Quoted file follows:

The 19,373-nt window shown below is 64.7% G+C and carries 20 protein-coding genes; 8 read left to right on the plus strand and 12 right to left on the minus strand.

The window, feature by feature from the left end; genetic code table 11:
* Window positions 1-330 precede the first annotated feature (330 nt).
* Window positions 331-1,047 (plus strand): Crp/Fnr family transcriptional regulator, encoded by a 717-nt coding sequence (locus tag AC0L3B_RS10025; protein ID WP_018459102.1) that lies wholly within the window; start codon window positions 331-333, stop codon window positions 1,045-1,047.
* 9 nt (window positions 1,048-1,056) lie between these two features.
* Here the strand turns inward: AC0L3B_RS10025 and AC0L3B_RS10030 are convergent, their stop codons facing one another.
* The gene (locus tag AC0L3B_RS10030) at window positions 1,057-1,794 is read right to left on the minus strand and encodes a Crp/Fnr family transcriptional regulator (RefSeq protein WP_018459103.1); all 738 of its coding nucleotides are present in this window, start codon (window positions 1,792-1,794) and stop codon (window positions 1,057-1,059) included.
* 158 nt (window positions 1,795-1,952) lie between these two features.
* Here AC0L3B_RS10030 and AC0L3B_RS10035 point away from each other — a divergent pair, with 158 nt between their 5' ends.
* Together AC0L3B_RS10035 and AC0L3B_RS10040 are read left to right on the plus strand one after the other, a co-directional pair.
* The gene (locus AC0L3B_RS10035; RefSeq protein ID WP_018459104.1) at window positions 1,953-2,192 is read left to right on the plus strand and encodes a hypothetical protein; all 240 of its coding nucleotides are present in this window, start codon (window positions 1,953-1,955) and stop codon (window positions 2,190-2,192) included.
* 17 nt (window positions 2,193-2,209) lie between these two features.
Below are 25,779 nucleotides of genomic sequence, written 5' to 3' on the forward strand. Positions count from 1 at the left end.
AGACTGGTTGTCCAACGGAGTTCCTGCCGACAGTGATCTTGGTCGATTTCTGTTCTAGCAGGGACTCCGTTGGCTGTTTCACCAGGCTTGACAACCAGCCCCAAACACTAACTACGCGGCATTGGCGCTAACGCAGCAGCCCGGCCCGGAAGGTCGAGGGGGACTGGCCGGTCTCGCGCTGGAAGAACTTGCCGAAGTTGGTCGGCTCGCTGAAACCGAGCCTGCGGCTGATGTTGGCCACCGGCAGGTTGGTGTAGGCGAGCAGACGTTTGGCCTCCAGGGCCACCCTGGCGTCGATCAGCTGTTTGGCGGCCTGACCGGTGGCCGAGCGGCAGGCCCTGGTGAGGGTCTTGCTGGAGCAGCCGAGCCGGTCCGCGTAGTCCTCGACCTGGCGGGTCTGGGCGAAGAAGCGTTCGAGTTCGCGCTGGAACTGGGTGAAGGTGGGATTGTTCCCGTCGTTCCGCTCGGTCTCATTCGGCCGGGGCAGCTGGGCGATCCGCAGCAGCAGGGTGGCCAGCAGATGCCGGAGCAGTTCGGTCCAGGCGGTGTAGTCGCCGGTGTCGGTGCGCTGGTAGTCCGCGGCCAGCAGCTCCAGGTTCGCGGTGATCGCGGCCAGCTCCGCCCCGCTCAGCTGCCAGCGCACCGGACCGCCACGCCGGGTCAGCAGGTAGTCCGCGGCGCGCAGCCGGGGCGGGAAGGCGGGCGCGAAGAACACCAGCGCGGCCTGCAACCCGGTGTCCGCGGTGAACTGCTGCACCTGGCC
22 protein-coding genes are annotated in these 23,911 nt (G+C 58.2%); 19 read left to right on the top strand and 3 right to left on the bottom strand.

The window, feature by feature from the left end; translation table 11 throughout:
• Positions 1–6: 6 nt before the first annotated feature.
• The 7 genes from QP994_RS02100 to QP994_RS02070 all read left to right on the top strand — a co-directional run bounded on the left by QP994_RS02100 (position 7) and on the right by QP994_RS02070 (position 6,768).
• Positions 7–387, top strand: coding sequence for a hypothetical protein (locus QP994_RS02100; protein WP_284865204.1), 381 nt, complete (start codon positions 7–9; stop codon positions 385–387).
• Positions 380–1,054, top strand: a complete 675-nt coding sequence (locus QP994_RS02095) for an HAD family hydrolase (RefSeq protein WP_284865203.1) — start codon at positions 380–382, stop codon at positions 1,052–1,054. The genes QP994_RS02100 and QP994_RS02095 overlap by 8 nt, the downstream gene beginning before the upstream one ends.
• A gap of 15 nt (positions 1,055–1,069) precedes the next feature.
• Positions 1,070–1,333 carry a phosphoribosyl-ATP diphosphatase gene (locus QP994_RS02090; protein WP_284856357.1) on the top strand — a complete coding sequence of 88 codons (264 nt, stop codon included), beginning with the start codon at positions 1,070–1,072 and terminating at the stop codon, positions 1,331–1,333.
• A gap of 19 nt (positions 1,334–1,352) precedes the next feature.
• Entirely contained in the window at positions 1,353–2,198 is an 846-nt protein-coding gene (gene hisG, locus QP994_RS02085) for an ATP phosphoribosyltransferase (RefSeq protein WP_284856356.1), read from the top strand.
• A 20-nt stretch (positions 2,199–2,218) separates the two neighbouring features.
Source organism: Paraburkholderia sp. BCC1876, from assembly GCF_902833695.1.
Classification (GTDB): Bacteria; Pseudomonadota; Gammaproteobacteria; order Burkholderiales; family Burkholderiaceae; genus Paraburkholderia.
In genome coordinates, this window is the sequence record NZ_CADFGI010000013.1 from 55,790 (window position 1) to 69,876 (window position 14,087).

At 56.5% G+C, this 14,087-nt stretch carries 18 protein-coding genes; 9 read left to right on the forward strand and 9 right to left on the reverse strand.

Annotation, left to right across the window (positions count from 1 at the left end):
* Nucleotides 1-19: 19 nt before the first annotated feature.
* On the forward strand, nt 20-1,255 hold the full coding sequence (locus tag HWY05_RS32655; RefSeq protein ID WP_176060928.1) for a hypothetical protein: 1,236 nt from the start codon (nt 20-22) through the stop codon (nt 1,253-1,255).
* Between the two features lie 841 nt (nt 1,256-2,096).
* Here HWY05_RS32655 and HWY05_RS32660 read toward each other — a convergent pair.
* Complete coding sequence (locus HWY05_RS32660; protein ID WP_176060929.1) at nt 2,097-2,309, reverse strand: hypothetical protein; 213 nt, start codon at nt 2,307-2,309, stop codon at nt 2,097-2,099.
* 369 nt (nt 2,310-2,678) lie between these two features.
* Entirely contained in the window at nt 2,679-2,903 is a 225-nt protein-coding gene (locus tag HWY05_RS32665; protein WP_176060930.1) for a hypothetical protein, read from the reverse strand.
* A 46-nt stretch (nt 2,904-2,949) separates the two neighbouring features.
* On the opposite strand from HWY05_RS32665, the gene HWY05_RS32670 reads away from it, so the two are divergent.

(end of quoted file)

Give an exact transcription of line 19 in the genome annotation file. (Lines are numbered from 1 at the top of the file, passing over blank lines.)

• Positions 7–387, top strand: coding sequence for a hypothetical protein (locus QP994_RS02100; protein WP_284865204.1), 381 nt, complete (start codon positions 7–9; stop codon positions 385–387).